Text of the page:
Generic Ancient Greek term for an assembly hall where the citizens of a democracy would meet, or for the citizen-body itself. The duality of meaning is similar to the modern American use of "Senate", which can refer either to the group of people or to the building in which it meets.
After the temple and the theater, the bouleuterion was the most common form of Greek civic architecture in the ancient period. However, unlike the other two building types, bouleuteria did not serve as models for later Roman architectural forms. This is probably because the buildings served their purpose remarkably poorly. They needed to be large, open spaces where citizens could speak and be heard, debate and vote. Their roofs, however, were supported with post and lintel architecture, and required forests of columns to stay up. All those columns then blocked the view of (and the light on) the speaker's platform.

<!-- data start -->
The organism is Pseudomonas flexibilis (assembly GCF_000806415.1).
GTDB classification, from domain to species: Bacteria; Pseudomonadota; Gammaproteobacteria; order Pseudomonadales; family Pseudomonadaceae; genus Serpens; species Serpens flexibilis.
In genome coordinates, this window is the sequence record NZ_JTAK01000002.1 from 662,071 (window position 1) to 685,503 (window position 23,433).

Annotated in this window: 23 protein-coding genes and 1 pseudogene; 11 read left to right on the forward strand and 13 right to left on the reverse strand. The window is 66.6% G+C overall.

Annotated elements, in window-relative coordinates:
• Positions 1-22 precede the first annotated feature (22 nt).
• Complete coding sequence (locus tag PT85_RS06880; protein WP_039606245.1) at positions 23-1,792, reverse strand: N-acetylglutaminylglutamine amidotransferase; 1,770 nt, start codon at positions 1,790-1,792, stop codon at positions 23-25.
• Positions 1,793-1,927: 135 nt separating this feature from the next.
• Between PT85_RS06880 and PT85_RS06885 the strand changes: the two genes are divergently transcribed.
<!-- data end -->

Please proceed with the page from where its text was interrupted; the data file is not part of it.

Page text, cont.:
The Romans discovered truss roofing, brought the arch up from underground (the only place the Greeks would use it), perfected the dome, and built basilicas to serve as a model for roofed interior spaces for centuries to come. The bouleuterion vanished into obscurity, an architectural dead end, a line extinct.